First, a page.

Comox Strathcona Waste Management encourages residents to compost their own food scraps in order to divert compostable waste from the landfill. We operate a compost education centre in Campbell River that offers demonstrations, workshops, samples, handouts and an on-site educator.
Compost Education Centre
Elaine Jansen, Compost Educator
Opening Day - Monday April 9, 2018
Hours of operation:
Mondays - Thursdays, 10 am - 3 pm
Compost workshops occur every second Saturday at10 am from April through October. These are outdoor workshops so please dress for the weather. We offer instruction, samples, handouts and we welcome school field trips and group tours. Elaine, our on-site educator, can show you how to start composting successfully and tour the gardens.
Composting – How to Get Started
It's important to start with a good compost bin. A commercially produced black composter will help keep out rodents and bears, reduce smells and help things break down faster. Don't add any cooked food, meat, bones, animal feces, fats or grease, invasive plants, charcoal ashes or dairy. Do review the handy guide below, which shows you how to create a successful compost pile that will break down quickly into a rich fertilizer.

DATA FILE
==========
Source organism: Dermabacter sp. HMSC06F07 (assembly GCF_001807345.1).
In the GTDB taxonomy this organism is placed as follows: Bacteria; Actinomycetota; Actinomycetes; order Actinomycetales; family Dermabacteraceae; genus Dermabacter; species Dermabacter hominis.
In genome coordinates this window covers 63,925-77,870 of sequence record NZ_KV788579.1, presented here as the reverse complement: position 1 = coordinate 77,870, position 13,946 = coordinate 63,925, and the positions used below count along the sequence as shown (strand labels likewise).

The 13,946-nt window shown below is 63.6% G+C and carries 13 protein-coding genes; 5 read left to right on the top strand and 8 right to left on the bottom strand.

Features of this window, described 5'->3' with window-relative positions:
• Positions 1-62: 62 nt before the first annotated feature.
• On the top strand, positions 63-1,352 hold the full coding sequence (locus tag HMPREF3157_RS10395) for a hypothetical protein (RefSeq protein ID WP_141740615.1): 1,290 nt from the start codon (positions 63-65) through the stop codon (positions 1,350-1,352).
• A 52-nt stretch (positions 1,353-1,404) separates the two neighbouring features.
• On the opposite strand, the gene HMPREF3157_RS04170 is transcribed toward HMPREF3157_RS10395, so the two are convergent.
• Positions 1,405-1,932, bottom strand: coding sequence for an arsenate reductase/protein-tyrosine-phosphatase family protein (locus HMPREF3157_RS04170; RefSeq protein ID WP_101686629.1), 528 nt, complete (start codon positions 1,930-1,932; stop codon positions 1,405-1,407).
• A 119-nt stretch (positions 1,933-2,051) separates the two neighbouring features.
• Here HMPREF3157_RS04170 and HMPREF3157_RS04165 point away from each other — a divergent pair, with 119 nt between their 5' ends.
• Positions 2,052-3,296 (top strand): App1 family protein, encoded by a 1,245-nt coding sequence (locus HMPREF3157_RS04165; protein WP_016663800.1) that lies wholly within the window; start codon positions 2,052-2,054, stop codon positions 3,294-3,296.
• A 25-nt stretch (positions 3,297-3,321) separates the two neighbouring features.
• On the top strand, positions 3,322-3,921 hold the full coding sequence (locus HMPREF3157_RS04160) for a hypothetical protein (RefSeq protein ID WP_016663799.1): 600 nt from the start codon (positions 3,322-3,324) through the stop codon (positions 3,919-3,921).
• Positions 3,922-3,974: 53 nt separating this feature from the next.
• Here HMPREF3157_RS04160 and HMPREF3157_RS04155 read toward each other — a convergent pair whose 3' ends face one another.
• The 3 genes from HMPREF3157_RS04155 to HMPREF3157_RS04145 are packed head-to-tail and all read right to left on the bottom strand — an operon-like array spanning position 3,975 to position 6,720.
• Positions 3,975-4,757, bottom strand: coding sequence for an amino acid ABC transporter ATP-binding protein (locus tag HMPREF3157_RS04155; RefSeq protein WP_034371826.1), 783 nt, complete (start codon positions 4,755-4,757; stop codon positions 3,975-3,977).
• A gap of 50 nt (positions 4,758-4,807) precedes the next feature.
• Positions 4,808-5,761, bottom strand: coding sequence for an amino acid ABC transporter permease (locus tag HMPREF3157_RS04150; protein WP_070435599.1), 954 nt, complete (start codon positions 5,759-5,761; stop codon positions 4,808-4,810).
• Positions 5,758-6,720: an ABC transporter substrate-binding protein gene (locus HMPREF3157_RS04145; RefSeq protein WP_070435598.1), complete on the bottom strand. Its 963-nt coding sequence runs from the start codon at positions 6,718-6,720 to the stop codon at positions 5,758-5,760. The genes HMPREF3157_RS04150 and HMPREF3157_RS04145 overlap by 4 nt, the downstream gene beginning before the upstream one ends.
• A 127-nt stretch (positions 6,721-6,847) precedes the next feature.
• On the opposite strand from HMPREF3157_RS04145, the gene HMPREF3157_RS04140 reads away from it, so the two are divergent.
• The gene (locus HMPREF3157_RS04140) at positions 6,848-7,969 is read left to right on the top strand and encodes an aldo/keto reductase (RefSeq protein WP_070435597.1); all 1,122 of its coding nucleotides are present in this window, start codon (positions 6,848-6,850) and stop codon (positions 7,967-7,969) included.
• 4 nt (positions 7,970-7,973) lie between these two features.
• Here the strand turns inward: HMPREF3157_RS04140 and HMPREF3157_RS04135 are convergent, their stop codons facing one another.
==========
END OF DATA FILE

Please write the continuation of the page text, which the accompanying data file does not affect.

Fruit and veggie scraps
Dairy products or eggs
|Eggshells||Fats, oils, lard, or grease|
|Coffee grounds and filters||Meat or fish scraps (or bones)|
Plants infested with insects or treated with pesticides
Animal waste or cat litter
Pesticide-free leaves, grass, yard plant trimmings, and houseplants
Yard trimmings treated with chemical pesticides
|Paper, shredded newspaper, and paper towel / toilet rolls||Invasive plants|
|Vacuum and dryer lint|
|Hair and animal fur|
|Sawdust, wood chips, hay, and straw|
Don't Forget to Deter Bears
- Use finished compost, leaves, grass or wood chips to cover up fruit or other food waste in your composter.
- Properly care for your compost by turning it and layering it appropriately to reduce odours.
Remember to report all poachers, polluters and problem wildlife by calling 1-877-952-7277.
For more information, visit the Wildsafebc website.